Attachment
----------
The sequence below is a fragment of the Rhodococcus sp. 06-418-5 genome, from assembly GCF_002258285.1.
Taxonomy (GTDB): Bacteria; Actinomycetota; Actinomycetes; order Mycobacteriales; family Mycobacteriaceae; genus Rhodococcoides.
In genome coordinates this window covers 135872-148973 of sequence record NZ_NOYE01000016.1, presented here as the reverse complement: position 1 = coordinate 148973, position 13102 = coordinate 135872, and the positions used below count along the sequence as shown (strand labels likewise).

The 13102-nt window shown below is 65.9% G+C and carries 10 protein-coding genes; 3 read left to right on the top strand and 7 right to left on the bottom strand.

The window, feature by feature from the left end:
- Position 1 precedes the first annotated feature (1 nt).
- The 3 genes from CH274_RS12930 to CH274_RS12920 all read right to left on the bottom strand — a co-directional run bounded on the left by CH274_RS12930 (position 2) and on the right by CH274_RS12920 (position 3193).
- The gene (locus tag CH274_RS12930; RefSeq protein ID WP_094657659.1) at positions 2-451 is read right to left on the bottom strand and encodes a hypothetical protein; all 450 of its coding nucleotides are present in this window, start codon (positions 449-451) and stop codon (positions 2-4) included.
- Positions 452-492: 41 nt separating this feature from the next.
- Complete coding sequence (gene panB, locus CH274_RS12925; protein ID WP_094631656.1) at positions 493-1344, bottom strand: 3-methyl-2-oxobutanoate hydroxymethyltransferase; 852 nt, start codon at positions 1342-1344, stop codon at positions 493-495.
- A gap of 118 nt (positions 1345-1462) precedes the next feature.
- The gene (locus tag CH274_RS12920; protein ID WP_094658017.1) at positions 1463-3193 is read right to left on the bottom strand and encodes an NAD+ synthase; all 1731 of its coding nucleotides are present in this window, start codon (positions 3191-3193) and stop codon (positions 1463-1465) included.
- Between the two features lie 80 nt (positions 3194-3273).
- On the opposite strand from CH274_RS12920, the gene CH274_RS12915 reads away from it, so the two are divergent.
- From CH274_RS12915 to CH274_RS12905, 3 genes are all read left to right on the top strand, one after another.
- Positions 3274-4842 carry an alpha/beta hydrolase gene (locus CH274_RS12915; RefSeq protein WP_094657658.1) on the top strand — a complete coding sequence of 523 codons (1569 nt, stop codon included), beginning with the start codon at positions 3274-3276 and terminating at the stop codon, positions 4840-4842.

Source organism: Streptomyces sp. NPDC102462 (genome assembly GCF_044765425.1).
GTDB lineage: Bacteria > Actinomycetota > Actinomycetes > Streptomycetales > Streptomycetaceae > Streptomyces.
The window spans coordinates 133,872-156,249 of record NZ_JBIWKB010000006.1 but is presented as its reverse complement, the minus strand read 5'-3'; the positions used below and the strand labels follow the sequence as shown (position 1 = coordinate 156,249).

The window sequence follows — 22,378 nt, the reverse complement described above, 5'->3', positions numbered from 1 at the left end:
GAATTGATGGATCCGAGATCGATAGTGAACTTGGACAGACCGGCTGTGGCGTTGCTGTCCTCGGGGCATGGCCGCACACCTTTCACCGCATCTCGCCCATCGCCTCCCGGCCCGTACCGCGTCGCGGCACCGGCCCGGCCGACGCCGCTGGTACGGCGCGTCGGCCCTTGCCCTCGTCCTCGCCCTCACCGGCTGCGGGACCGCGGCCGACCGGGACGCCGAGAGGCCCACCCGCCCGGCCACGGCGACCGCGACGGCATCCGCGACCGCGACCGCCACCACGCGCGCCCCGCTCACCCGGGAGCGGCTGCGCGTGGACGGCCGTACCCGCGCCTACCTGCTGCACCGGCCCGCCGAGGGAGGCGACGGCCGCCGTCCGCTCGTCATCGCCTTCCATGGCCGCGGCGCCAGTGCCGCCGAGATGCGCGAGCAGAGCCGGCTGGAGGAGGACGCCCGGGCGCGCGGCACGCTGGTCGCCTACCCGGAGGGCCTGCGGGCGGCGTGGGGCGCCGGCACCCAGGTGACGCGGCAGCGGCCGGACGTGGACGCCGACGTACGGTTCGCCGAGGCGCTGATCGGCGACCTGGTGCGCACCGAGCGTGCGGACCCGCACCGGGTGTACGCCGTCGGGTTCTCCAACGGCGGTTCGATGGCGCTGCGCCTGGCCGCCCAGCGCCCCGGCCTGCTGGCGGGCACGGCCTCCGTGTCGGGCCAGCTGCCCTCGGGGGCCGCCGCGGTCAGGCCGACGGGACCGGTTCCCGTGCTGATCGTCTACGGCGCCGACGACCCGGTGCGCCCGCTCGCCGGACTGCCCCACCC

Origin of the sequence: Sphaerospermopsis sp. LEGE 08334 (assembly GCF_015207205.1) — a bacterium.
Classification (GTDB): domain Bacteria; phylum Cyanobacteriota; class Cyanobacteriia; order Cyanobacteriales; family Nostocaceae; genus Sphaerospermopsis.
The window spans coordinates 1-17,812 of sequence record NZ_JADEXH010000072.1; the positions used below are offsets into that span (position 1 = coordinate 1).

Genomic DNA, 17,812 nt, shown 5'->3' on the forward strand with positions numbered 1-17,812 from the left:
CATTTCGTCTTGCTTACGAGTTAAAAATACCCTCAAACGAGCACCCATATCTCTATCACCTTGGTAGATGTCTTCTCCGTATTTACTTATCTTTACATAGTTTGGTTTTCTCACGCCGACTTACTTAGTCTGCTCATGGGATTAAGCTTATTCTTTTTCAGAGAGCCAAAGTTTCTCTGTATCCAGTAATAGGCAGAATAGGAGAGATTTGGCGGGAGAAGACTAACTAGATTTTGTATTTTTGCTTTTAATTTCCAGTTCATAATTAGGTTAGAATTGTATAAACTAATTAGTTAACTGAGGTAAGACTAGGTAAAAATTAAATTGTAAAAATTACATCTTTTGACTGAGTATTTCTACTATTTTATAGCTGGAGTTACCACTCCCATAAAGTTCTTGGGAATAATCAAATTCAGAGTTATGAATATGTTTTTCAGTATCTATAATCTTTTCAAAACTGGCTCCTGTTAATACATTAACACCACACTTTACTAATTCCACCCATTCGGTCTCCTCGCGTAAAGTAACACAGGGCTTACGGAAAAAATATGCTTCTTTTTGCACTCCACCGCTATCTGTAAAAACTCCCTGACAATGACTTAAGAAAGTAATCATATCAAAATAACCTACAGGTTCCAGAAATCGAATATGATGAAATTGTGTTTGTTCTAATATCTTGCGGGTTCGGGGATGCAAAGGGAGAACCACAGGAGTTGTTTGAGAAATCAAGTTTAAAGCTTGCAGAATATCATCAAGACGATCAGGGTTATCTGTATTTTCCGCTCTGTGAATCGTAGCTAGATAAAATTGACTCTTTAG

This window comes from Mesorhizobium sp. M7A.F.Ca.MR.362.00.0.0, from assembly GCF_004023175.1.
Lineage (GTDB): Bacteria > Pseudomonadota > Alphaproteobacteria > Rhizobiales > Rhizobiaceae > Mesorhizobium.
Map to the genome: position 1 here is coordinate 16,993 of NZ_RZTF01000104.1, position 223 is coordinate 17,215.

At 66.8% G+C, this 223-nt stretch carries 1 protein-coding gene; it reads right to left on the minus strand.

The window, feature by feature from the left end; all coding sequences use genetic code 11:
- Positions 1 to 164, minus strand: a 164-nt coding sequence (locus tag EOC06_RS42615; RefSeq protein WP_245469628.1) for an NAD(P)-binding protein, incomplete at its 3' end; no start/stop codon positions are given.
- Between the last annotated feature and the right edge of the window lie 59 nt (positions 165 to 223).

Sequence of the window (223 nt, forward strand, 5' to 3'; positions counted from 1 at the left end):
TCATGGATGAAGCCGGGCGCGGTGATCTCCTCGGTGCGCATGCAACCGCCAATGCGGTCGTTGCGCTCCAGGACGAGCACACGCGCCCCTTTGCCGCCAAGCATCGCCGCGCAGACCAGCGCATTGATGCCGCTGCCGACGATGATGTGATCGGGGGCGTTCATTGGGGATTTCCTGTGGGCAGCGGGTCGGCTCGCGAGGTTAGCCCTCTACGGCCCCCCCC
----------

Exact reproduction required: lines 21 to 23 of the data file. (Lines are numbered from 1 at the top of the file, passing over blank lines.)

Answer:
GAATTGATGGATCCGAGATCGATAGTGAACTTGGACAGACCGGCTGTGGCGTTGCTGTCCTCGGGGCATGGCCGCACACCTTTCACCGCATCTCGCCCATCGCCTCCCGGCCCGTACCGCGTCGCGGCACCGGCCCGGCCGACGCCGCTGGTACGGCGCGTCGGCCCTTGCCCTCGTCCTCGCCCTCACCGGCTGCGGGACCGCGGCCGACCGGGACGCCGAGAGGCCCACCCGCCCGGCCACGGCGACCGCGACGGCATCCGCGACCGCGACCGCCACCACGCGCGCCCCGCTCACCCGGGAGCGGCTGCGCGTGGACGGCCGTACCCGCGCCTACCTGCTGCACCGGCCCGCCGAGGGAGGCGACGGCCGCCGTCCGCTCGTCATCGCCTTCCATGGCCGCGGCGCCAGTGCCGCCGAGATGCGCGAGCAGAGCCGGCTGGAGGAGGACGCCCGGGCGCGCGGCACGCTGGTCGCCTACCCGGAGGGCCTGCGGGCGGCGTGGGGCGCCGGCACCCAGGTGACGCGGCAGCGGCCGGACGTGGACGCCGACGTACGGTTCGCCGAGGCGCTGATCGGCGACCTGGTGCGCACCGAGCGTGCGGACCCGCACCGGGTGTACGCCGTCGGGTTCTCCAACGGCGGTTCGATGGCGCTGCGCCTGGCCGCCCAGCGCCCCGGCCTGCTGGCGGGCACGGCCTCCGTGTCGGGCCAGCTGCCCTCGGGGGCCGCCGCGGTCAGGCCGACGGGACCGGTTCCCGTGCTGATCGTCTACGGCGCCGACGACCCGGTGCGCCCGCTCGCCGGACTGCCCCACCC

Origin of the sequence: Sphaerospermopsis sp. LEGE 08334 (assembly GCF_015207205.1) — a bacterium.
Classification (GTDB): domain Bacteria; phylum Cyanobacteriota; class Cyanobacteriia; order Cyanobacteriales; family Nostocaceae; genus Sphaerospermopsis.